Thank you so much for sharing with me! You mentioned things I hadn't even thought about but were equally as true. I, too, struggle with resentment. I know it's not right. I want to simply be happy for her friends successes. But it's so hard to watch folks who, while truly talented and deserving, never had the struggle of injuries to set them back. To always be relearning what they already had. My daughter was on top of the world. She had nothing but sunshine ahead of her with her talent and where she had gone so far. So, yes, it's not mature or right, I get that, but yes, there is resentment watching those she was ahead of bypass her while she got to condision through an injury. Her last team banquest was supposed to be her night. They make a big speech about the graduating senior. But, while she got her speech, she was overshadowed by the announcement of a talented teammate making a D1 commitment. She didn't have her night. It was like she was already gone and forgotten. (She had continued to stay at the gym and condition / coach during her senior year after her ankle injury because she and her coach always wanted her to be a gymnast through her graduation). Right now, I'm going through the tug of war between watching all these gymnastics clips on Instagram then deleting anything gymnastics related that I was following. I love gymnastics. I don't want to lose that. But then I don't know if i can bear to love it right now. Does it make it better or worse to watch similarly talented girls, teammates, etc. Thank you for sharing with me. It helps so much to not be alone, even though I have to get past this. It helps to know that there are others that have been here and that I'm not just this woman who needs counseling.This is almost my story. We didn’t have the college visits lined up, but I wanted her to finish the season I had just paid for—-new uniform, new floor routine, meet fees. She could have done beam and floor with one or no arms, I even had a list of skills that would fulfill all level 10 requirements that required no arms. But she refused. It was like a death in the family. I cried. She rebelled. It was the middle of her senior year and too late to play other sports at high school, even track. She had been offered a scholarship to a college to be on their gymnastics team, they made promises, they knew she was having elbow surgery and they were fine with it; then a week after her surgery just texted her and basically said “Never mind.” I know it crushed her, but she acted like it didn’t. That didn’t help and was a terrible way to treat her. She basically rebelled and cut her family out of her life for 2 years. I could only watch her at the gym as she was now a coach and her sister was still there. She wouldn’t even acknowledge me or any of us for over a year, and believe me when I say that I didn’t even push her to keep going in the sport, I just mourned by myself when I thought about it, and drove myself crazy with what should have been, what could have been, what wasn’t fair.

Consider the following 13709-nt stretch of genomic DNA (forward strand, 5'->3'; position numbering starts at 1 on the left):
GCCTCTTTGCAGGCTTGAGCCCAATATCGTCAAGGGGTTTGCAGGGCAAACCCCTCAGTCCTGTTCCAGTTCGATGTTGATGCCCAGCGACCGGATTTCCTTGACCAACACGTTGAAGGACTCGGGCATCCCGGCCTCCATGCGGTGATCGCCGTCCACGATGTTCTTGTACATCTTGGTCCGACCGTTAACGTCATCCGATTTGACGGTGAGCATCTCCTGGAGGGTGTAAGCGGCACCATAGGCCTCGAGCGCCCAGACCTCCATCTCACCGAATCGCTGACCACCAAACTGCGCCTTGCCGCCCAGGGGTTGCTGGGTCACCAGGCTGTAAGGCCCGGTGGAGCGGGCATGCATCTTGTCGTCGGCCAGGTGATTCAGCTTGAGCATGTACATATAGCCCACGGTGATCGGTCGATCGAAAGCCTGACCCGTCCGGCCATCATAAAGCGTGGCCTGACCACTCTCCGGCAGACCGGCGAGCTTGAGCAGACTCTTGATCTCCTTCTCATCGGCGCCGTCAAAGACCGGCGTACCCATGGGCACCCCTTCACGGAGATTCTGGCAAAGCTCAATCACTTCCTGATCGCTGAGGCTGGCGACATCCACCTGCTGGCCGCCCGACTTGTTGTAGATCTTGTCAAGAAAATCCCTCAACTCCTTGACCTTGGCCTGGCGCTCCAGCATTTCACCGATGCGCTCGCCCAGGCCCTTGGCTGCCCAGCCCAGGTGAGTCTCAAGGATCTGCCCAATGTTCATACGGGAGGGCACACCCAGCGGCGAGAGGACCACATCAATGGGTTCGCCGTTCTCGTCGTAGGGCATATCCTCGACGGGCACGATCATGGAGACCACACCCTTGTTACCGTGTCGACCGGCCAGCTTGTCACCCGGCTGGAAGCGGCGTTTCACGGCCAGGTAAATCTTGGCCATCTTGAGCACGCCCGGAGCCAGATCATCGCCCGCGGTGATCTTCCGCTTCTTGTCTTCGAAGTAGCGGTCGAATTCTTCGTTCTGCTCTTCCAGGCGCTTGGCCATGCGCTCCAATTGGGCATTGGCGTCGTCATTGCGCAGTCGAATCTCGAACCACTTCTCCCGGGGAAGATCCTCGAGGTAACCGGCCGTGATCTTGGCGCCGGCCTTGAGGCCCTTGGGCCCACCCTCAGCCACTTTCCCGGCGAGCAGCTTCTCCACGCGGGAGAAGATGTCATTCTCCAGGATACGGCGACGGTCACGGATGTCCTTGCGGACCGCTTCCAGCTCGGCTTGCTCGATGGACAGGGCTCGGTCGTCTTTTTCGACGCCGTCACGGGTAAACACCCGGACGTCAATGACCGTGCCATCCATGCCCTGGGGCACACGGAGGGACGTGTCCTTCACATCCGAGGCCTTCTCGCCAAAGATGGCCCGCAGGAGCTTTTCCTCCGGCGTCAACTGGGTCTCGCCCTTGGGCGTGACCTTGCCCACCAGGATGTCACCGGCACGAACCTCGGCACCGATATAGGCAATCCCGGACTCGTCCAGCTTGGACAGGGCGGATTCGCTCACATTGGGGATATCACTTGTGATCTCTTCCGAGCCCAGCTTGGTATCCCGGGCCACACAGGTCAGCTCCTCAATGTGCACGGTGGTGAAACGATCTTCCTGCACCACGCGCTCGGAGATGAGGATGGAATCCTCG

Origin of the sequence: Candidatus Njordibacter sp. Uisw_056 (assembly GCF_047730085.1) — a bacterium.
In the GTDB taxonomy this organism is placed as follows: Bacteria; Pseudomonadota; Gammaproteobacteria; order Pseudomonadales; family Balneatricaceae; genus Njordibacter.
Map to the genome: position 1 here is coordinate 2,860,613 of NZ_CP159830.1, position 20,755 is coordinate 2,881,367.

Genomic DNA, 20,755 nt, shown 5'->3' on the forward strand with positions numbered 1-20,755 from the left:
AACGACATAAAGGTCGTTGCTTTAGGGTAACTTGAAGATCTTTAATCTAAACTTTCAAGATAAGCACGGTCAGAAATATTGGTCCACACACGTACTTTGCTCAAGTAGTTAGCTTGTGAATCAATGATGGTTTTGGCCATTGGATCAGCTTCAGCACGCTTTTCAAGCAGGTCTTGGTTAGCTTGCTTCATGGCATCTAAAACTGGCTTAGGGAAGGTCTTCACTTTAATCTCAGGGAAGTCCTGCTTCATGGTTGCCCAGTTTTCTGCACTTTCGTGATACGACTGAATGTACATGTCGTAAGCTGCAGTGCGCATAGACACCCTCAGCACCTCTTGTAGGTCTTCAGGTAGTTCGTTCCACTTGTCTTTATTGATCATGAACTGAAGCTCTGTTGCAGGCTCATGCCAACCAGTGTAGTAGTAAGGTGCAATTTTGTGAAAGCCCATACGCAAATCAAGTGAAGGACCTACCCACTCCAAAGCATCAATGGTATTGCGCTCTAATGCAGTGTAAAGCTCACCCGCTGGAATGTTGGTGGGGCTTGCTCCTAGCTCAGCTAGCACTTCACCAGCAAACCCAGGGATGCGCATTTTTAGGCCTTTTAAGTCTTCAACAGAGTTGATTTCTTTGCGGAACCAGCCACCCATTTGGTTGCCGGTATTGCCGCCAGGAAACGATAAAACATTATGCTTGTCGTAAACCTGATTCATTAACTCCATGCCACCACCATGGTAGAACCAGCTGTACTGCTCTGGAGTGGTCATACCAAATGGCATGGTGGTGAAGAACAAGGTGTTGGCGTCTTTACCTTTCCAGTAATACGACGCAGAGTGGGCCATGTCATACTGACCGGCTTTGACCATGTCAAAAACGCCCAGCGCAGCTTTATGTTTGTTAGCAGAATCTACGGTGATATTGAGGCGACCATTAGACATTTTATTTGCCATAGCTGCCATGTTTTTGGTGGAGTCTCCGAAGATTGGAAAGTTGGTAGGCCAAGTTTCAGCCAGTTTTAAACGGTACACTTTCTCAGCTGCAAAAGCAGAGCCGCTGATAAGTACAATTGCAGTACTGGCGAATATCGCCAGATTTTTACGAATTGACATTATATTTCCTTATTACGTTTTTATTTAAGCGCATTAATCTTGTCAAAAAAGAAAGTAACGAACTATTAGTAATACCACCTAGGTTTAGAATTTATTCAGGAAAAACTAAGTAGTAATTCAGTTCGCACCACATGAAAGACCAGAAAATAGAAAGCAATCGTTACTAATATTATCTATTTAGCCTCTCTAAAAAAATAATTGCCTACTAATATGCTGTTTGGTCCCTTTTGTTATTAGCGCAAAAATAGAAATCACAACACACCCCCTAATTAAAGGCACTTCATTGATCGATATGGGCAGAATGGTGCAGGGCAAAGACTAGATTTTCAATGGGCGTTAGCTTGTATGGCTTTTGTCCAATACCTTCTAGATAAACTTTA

Her teammate of 8 years went to that school I mentioned and competed for them. 2 other teammates also got full scholarships to other schools. Do you know I couldn’t even look at their Facebook pages or Instagram for a couple years without a feeling of resentment? I wanted to be happy for them, I knew I should be, but I couldn’t help the resentment, because it “wasn’t fair!”. And I couldn’t say a word because I’d have been judged as “that mom” and an awful person. And I still had a little one in the sport, and when they hung up the college banners for ODD’s teammates in the gym, I went home and cried because she should have been up there too. I still tear up when I watch her old videos.
I will never judge a parent who mourns for what could have been in gymnastics, or who is having a hard time letting go, because I was there and if you weren’t, you just can’t understand it. You can tell us all what we should be doing and saying, you can tell us all day that “it’s not your sport/decision/life,” but it doesn’t change the feelings and emotions we have and did have.
The Bible says, “Hope deferred makes the heart sick.” And how true it is in this case.
I’m okay now, but it took about 3 years to let go of the resentment. Now it’s just regrets. Regrets that we didn’t take the vacation we’d planned the week she broke her foot at practice; regrets about choosing the wrong doctor for another injury that ruined her arm; regrets that she didn’t retire sooner and could have tried another sport in high school; regrets that Her dreams didn’t work out the way she’d planned. I’m happy for all the girls now that are still getting scholarships. I‘ve made my peace, but it takes time. And people telling me to get over it would not have helped me through it. So take heart, Mama, you will get through this too. Just don’t chase after your daughter and insist she talk to you. Hopefully you both can get make it through to the other side and emerge with an intact relationship. Don’t beat yourself up over your feelings, because they are real and valid. Just like everything that’s hard, it will take time, but you’ll be okay.